December 1, 1910
Pentecostalism in Newfoundland and Labrador is related to the phenomenon of the Pentecostal Movement which developed global proportions at the turn of the twentieth century. The message was brought to Newfoundland by Alice Belle Garrigus (1858-1949), an unmarried public schoolteacher from Rockville, Connecticut.
Garrigus arrived in Newfoundland on December 1, 1910 and, on the afternoon of Easter Sunday 1911, opened Bethesda Mission on New Gower Street in St. John’s, the Newfoundland capital.
The spark which was fanned into the flame of Pentecost in Newfoundland was fueled by the efforts of Victoria Booth-Clibborn Demarest (1889-1982). In 1919 she conducted revival meetings in a Methodist church in St. John’s. One report states that 2,000 people experienced salvation during this crusade. Many of these eventually began to fellowship with Bethesda Mission.
From this initial effort, the Pentecostal message was carried to various parts of the island, and later to Labrador. Entire volumes can be written of the pioneers and the call to evangelize that characterized the early days of the Pentecostal Movement in Britain’s oldest colony and Canada’s newest province.
December 8, 1925
November 13, 1930
1927 Eugene Vaters
In 1927 Eugene Vaters (1898-1984) became the denomination’s General Superintendent, a position he held for 35 years.The PAONL was comprised of a handful of churches when Vaters took office, but by the time he retired the number of churches had increased to 115. Some of the best-known ministries of the PAONL commenced under Vaters. For example, he initiated Good Tidings, the official magazine, and Religious Book & Bible House (RBBH), the denomination’s retail division. Much of the literature and printing/publishing needs for the PAONL is met by Good Tidings Press, located at 57 Thorburn Road in St. John’s. The site also houses the main offices of the PAONL, the administrative centre for the denomination.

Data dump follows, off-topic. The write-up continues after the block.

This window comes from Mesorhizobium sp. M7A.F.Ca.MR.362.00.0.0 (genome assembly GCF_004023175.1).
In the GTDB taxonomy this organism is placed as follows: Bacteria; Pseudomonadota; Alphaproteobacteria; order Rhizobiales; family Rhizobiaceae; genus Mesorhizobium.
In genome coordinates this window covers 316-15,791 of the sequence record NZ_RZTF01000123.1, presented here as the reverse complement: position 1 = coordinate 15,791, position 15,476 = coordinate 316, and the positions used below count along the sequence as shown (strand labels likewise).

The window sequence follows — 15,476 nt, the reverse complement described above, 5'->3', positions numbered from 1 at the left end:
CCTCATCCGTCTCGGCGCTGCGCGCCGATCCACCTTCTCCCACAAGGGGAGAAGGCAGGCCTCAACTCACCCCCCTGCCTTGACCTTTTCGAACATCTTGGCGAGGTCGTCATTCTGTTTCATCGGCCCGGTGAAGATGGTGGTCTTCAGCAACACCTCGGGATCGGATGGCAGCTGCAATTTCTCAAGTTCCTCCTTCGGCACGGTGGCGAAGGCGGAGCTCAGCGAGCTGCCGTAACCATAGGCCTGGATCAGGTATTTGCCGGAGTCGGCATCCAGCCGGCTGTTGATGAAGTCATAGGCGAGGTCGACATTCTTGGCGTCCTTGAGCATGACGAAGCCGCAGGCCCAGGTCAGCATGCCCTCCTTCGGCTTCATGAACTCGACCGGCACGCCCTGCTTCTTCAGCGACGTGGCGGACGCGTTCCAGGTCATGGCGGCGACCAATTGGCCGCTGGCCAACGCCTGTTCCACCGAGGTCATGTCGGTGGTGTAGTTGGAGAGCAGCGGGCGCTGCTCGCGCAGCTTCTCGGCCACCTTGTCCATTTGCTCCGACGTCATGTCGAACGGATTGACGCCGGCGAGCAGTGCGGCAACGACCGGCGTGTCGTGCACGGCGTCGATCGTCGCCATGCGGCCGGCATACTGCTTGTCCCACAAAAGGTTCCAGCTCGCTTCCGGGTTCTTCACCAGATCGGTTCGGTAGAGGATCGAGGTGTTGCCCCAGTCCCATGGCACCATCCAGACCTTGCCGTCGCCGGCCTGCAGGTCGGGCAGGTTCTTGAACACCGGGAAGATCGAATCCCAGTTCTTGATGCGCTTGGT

Vaters was succeeded as General Superintendent by A. Stanley Bursey (1906-90) in 1962. Bursey pastored Windsor Pentecostal Church for 24 years and served as the Superintendent of the now-defunct North Western District for 15 years. He served as General Superintendent from 1962 to 1980. During this time the Pentecostal Senior Citizens Home in Clarke’s Beach was built (1966) and the Head Office building at St. John’s was constructed (1970). The number of churches increased from 115 to 156 and there was growth in overseas missionary endeavours.
The PAONL, as a unified fellowship of believers, thanks God for the privilege of being part of a worldwide movement begun on the Day of Pentecost. We aim to represent Him faithfully until Jesus returns for His Church.
*For further information on The Pentecostal Assemblies of Newfoundland and Labrador, see Burton K. Janes, History of the Pentecostal Assemblies of Newfoundland (St. John’s, Newfoundland: Good Tidings Press, 1997).
**For Alice Garrigus’ s 24-chapter autobiography, “Walking In The King’s Highway”, click here.